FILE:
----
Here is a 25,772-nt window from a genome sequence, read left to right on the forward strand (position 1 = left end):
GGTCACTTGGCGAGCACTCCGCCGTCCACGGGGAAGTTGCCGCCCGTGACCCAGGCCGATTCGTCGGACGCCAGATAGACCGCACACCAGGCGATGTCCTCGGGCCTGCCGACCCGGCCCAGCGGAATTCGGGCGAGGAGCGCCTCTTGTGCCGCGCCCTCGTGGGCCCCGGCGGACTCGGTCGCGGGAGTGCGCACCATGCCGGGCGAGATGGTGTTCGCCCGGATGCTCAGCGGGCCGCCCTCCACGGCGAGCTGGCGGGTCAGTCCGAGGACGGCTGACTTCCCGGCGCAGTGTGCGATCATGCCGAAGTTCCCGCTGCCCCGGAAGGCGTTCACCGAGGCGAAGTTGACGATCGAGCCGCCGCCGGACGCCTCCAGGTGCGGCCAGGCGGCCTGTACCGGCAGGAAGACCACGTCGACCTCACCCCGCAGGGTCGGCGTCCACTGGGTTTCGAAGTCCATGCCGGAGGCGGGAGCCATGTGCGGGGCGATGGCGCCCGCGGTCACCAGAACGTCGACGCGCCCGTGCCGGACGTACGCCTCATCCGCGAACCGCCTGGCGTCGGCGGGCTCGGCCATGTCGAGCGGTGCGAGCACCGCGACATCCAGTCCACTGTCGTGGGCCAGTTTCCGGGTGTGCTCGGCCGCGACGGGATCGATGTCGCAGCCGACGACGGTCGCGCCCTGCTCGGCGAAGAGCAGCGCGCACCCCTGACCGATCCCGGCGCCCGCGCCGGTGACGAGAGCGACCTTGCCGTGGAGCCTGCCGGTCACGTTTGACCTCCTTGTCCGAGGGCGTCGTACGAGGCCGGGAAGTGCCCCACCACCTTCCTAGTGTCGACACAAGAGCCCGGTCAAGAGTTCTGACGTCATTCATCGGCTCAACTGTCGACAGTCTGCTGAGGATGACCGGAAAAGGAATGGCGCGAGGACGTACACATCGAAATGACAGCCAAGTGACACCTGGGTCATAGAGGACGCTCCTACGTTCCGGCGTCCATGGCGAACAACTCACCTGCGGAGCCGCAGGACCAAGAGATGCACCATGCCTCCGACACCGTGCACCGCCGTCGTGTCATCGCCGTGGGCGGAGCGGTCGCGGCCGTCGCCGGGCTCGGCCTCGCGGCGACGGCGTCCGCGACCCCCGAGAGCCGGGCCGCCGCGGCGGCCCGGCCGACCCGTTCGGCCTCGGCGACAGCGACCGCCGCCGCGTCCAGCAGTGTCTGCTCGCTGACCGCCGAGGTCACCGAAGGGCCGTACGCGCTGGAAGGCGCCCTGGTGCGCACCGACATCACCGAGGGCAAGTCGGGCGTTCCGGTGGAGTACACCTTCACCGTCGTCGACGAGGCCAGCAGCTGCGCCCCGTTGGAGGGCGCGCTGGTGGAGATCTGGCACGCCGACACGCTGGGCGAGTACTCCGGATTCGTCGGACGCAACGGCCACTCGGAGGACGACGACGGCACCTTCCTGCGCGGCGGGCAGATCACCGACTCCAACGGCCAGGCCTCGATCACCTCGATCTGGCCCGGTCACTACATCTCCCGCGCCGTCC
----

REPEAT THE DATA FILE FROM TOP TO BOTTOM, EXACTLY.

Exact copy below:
Here is a 25,772-nt window from a genome sequence, read left to right on the forward strand (position 1 = left end):
GGTCACTTGGCGAGCACTCCGCCGTCCACGGGGAAGTTGCCGCCCGTGACCCAGGCCGATTCGTCGGACGCCAGATAGACCGCACACCAGGCGATGTCCTCGGGCCTGCCGACCCGGCCCAGCGGAATTCGGGCGAGGAGCGCCTCTTGTGCCGCGCCCTCGTGGGCCCCGGCGGACTCGGTCGCGGGAGTGCGCACCATGCCGGGCGAGATGGTGTTCGCCCGGATGCTCAGCGGGCCGCCCTCCACGGCGAGCTGGCGGGTCAGTCCGAGGACGGCTGACTTCCCGGCGCAGTGTGCGATCATGCCGAAGTTCCCGCTGCCCCGGAAGGCGTTCACCGAGGCGAAGTTGACGATCGAGCCGCCGCCGGACGCCTCCAGGTGCGGCCAGGCGGCCTGTACCGGCAGGAAGACCACGTCGACCTCACCCCGCAGGGTCGGCGTCCACTGGGTTTCGAAGTCCATGCCGGAGGCGGGAGCCATGTGCGGGGCGATGGCGCCCGCGGTCACCAGAACGTCGACGCGCCCGTGCCGGACGTACGCCTCATCCGCGAACCGCCTGGCGTCGGCGGGCTCGGCCATGTCGAGCGGTGCGAGCACCGCGACATCCAGTCCACTGTCGTGGGCCAGTTTCCGGGTGTGCTCGGCCGCGACGGGATCGATGTCGCAGCCGACGACGGTCGCGCCCTGCTCGGCGAAGAGCAGCGCGCACCCCTGACCGATCCCGGCGCCCGCGCCGGTGACGAGAGCGACCTTGCCGTGGAGCCTGCCGGTCACGTTTGACCTCCTTGTCCGAGGGCGTCGTACGAGGCCGGGAAGTGCCCCACCACCTTCCTAGTGTCGACACAAGAGCCCGGTCAAGAGTTCTGACGTCATTCATCGGCTCAACTGTCGACAGTCTGCTGAGGATGACCGGAAAAGGAATGGCGCGAGGACGTACACATCGAAATGACAGCCAAGTGACACCTGGGTCATAGAGGACGCTCCTACGTTCCGGCGTCCATGGCGAACAACTCACCTGCGGAGCCGCAGGACCAAGAGATGCACCATGCCTCCGACACCGTGCACCGCCGTCGTGTCATCGCCGTGGGCGGAGCGGTCGCGGCCGTCGCCGGGCTCGGCCTCGCGGCGACGGCGTCCGCGACCCCCGAGAGCCGGGCCGCCGCGGCGGCCCGGCCGACCCGTTCGGCCTCGGCGACAGCGACCGCCGCCGCGTCCAGCAGTGTCTGCTCGCTGACCGCCGAGGTCACCGAAGGGCCGTACGCGCTGGAAGGCGCCCTGGTGCGCACCGACATCACCGAGGGCAAGTCGGGCGTTCCGGTGGAGTACACCTTCACCGTCGTCGACGAGGCCAGCAGCTGCGCCCCGTTGGAGGGCGCGCTGGTGGAGATCTGGCACGCCGACACGCTGGGCGAGTACTCCGGATTCGTCGGACGCAACGGCCACTCGGAGGACGACGACGGCACCTTCCTGCGCGGCGGGCAGATCACCGACTCCAACGGCCAGGCCTCGATCACCTCGATCTGGCCCGGTCACTACATCTCCCGCGCCGTCC